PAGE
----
We investigated carbon dynamics in the hyporheic zone of a steep, forested, headwater catchment western Oregon, USA. Water samples were collected monthly from the stream and a well network during base flow periods. We examined the potential for mixing of different source waters to explain concentrations of DOC and DIC. We did not find convincing evidence that either inputs of deep groundwater or lateral inputs of shallow soil water influenced carbon dynamics. Rather, carbon dynamics appeared to be controlled by local processes in the hyporheic zone and overlying riparian soils. DOC concentrations were low in stream water (0.04–0.09 mM), and decreased with nominal travel time through the hyporheic zone (0.02–0.04 mM lost over 100 h). Conversely, stream water DIC concentrations were much greater than DOC (0.35–0.7 mM) and increased with nominal travel time through the hyporheic zone (0.2–0.4 mM gained over 100 h). DOC in stream water could only account for 10% of the observed increase in DIC. In situ metabolic processing of buried particulate organic matter as well as advection of CO2 from the vadose zone likely accounted for the remaining 90% of the increase in DIC. Overall, the hyporheic zone was a source of DIC to the stream. We suggest that, in mountain stream networks, hyporheic exchange facilitates the transformation of particulate organic carbon buried in floodplains and transports the DIC that is produced back to the stream where it can be evaded to the atmosphere.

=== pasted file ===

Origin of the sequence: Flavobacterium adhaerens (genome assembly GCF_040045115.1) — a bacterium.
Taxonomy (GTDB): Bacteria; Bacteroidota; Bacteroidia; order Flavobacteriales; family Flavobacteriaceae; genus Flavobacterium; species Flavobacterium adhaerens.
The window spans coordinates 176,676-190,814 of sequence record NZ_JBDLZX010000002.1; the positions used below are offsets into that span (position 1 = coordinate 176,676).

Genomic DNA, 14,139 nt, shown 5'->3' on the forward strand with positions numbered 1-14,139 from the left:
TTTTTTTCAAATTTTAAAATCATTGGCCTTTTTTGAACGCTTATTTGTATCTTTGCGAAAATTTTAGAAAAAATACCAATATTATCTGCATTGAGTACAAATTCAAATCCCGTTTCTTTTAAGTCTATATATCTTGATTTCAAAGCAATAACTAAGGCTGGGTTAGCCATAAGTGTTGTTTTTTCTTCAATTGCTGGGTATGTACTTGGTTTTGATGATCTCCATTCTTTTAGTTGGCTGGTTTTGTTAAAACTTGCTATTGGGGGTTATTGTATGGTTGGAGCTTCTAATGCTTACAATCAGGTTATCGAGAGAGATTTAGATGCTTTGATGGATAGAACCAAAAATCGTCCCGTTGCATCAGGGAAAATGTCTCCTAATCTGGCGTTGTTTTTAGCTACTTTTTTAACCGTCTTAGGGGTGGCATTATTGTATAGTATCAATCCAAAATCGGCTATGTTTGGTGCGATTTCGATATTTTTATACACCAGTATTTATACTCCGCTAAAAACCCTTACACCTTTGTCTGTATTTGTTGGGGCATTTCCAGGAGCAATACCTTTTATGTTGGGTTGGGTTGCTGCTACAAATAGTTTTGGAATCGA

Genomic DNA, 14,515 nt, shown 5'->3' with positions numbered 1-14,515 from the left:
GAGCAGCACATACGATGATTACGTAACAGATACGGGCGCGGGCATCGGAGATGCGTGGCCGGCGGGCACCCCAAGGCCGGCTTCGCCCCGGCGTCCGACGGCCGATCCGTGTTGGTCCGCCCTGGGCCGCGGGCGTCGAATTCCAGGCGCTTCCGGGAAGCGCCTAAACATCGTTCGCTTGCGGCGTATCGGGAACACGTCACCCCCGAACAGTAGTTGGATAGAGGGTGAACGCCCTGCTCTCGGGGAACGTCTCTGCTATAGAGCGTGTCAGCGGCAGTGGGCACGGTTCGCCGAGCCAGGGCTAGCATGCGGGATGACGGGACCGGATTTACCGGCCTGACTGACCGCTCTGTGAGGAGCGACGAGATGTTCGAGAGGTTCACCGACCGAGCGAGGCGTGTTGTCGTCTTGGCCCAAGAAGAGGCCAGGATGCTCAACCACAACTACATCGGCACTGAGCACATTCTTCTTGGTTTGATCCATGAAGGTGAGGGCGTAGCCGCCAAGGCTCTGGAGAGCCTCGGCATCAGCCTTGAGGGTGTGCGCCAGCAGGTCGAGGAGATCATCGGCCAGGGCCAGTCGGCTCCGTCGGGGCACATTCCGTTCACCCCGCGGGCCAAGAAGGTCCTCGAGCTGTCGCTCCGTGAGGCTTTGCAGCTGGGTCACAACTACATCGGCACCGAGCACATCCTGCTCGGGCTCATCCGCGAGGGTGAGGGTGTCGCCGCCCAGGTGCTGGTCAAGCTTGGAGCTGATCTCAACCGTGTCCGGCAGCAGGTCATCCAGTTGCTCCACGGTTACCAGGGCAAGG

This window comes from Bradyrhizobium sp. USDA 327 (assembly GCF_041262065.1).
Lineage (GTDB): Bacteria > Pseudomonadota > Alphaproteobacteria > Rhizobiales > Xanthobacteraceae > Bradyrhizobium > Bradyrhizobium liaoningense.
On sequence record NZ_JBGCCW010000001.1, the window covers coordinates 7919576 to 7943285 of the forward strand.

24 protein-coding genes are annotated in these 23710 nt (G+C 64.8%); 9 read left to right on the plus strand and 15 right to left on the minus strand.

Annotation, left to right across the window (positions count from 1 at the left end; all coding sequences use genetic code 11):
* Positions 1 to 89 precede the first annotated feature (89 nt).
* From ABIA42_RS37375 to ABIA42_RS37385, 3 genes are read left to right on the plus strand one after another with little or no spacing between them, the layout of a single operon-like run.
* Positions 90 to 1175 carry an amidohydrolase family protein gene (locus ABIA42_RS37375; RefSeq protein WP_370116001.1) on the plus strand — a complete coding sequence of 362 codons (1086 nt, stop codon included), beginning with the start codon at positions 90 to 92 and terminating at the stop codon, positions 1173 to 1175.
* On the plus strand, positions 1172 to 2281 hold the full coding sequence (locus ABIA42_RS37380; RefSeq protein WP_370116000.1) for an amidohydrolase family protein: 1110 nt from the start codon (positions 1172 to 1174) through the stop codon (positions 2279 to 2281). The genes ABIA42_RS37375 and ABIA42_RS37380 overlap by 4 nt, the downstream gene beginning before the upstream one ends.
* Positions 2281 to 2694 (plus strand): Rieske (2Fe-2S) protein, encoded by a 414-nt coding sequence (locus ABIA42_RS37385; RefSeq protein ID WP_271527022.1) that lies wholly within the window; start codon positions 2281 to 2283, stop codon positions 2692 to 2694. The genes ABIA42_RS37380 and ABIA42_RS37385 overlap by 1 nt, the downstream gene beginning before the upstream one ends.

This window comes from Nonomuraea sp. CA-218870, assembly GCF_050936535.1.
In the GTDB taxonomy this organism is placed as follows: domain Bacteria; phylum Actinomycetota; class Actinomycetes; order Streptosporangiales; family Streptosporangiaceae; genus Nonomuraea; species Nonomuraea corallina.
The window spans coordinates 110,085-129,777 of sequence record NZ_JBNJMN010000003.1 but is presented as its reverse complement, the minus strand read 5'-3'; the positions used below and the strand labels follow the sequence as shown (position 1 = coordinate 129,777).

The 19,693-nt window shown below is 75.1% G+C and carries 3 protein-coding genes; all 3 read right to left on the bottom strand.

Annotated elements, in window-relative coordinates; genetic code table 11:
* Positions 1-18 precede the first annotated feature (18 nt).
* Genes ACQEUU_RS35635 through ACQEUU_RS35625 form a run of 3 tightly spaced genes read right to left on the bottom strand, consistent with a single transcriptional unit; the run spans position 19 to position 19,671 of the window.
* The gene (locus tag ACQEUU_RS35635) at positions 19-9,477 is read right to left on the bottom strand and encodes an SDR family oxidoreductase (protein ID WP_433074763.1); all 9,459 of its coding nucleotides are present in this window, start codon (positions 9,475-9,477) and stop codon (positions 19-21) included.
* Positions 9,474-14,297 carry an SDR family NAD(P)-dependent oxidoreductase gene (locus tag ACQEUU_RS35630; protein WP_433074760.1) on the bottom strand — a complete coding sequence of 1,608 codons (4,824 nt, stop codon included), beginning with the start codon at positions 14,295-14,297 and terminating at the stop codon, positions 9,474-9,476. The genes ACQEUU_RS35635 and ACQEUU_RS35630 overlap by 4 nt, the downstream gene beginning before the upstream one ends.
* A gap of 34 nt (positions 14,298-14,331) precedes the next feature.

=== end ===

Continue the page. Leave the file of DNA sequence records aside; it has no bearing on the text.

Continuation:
Corson-Rikert, Hayley A.; Wondzell, Steven M.; Haggerty, Roy; Santelmann, Mary V. 2016. Carbon dynamics in the hyporheic zone of a headwater mountain stream in the Cascade Mountains, Oregon. Water Resources Research. 52(10): 7556-7576. https://doi.org/10.1002/2016WR019303.